Skip to main content
padlock icon - secure page this page is secure

Probiotics and irritable bowel syndrome: a rationale for their use and an assessment of the evidence to date

Buy Article:

$59.00 + tax (Refund Policy)

Abstract 

Probiotics, defined as live organisms that, when ingested in adequate amounts, exert a health benefit on the host, have been used for almost a century in the management of a variety of medical disorders, usually on the basis of little evidence. Advances in our understanding of the gut flora and of its relationship to the host, together with progress in microbiology, molecular biology and clinical research have identified important biological properties for probiotics and demonstrated efficacy in a number of gastrointestinal disorders. The clear delineation of a post-infective variety of irritable bowel syndrome (IBS), as well as the description, in a number of studies, of evidence of low-grade inflammation and immune activation in IBS, suggest a role for a dysfunctional relationship between the indigenous flora and the host in IBS and, accordingly, provide a clear rationale for the use of probiotics in this disorder. Other modes of action, including bacterial displacement and alterations in luminal contents, are also plausible. While clinical evidence of efficacy is now beginning to emerge, a review of available trials emphasises the importance of clear definition of strain selection, dose and viability. This is evidently an area of great potential in IBS and deserves further study at all levels.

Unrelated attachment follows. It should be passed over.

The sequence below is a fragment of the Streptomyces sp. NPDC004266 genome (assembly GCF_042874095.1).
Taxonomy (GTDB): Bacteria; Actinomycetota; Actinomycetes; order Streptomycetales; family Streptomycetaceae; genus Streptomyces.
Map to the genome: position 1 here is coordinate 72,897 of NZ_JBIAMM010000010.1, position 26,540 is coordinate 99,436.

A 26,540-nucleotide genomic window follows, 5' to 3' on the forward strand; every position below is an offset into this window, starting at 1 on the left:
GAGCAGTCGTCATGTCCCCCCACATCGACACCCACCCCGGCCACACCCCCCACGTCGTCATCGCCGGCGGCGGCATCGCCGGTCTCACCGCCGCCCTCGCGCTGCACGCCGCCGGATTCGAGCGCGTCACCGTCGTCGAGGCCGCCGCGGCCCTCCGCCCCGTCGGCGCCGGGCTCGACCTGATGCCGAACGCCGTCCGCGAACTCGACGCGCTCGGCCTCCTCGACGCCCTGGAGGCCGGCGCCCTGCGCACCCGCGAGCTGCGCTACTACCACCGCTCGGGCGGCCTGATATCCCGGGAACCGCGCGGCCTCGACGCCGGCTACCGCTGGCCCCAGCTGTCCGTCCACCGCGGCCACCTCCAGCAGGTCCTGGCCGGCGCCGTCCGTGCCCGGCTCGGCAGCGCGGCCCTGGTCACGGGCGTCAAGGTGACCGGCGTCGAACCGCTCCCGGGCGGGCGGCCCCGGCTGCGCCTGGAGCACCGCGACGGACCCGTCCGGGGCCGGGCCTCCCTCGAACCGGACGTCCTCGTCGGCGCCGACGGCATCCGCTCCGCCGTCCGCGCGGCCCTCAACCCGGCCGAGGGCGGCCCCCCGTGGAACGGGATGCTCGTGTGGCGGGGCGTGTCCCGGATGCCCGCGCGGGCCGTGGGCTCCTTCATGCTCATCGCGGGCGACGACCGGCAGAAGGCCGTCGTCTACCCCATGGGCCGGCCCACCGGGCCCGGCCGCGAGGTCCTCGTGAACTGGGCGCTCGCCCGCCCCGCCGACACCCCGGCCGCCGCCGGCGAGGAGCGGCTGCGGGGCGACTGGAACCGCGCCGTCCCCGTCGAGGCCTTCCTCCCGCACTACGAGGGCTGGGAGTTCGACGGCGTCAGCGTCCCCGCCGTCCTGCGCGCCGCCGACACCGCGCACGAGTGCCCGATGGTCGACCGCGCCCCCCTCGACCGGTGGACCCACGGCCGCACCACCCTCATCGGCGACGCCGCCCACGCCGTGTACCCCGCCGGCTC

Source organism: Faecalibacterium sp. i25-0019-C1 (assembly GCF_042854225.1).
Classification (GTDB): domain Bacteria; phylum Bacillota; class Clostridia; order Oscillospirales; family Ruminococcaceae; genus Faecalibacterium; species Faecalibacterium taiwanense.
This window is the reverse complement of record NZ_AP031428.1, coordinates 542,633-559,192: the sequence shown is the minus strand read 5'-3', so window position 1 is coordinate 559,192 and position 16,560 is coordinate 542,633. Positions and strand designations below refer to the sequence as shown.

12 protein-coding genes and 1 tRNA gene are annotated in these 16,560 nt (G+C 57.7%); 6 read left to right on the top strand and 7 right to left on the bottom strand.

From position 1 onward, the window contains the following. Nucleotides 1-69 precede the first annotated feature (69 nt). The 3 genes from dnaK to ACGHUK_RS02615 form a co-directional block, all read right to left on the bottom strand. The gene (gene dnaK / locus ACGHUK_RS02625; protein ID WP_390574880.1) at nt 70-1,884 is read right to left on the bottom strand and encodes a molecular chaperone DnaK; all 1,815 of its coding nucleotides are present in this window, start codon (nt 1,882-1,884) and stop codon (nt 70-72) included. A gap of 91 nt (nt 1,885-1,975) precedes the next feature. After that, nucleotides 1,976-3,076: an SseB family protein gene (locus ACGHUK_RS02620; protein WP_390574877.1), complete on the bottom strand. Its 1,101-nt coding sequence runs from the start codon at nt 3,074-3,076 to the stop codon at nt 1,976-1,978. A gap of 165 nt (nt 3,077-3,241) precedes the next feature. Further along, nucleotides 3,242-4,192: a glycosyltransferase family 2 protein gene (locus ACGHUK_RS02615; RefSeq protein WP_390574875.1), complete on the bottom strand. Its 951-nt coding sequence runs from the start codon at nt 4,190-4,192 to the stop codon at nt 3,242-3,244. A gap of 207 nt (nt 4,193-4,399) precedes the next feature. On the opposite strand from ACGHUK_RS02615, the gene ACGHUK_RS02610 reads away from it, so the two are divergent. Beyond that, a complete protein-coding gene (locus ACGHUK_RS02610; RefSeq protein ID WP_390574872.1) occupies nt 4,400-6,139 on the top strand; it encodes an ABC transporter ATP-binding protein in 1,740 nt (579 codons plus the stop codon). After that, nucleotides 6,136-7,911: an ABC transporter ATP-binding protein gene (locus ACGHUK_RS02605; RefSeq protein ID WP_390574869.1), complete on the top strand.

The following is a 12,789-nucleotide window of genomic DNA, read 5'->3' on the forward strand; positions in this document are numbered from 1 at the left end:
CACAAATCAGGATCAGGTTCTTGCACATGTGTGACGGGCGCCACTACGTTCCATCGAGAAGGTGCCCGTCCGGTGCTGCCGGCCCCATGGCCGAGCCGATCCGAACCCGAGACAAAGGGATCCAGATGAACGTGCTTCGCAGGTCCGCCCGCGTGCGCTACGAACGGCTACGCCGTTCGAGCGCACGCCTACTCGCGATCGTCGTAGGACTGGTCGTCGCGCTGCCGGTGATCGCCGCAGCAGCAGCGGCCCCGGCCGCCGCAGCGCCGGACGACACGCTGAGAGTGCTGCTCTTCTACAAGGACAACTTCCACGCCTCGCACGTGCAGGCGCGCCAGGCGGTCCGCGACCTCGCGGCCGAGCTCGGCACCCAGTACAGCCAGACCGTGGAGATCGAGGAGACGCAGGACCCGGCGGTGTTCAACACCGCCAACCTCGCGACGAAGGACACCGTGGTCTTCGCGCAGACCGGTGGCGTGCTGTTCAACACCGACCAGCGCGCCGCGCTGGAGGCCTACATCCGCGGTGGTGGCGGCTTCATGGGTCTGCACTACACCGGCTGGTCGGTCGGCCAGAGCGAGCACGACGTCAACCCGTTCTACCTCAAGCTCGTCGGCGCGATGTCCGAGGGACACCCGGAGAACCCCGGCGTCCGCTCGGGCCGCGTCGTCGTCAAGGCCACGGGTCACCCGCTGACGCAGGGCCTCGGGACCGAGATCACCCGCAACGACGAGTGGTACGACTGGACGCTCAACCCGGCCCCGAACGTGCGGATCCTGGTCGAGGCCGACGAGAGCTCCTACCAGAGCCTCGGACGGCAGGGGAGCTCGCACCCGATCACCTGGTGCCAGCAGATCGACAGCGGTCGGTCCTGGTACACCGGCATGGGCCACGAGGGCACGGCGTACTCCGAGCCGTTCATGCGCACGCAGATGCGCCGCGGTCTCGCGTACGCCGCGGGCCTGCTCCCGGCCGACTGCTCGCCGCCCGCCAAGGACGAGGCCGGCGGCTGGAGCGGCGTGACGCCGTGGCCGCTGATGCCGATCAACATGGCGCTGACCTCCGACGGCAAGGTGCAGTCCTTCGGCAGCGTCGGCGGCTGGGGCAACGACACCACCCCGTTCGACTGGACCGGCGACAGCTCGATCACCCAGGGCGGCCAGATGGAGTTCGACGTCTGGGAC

No References
No Citations
No Supplementary Data
No Article Media
No Metrics

Keywords: gut flora; irritable bowel syndrome; microbiota; probiotics

Document Type: Review Article

Affiliations: 1: Alimentary Pharmabiotic Centre, University College Cork, Cork, Ireland 2: Department of Gastroenterology, Centre Hospitalier Lyon-Sud, Pierre-Benite, France

Publication date: March 1, 2007

  • Access Key
  • Free content
  • Partial Free content
  • New content
  • Open access content
  • Partial Open access content
  • Subscribed content
  • Partial Subscribed content
  • Free trial content
Cookie Policy
X
Cookie Policy
Ingenta Connect website makes use of cookies so as to keep track of data that you have filled in. I am Happy with this Find out more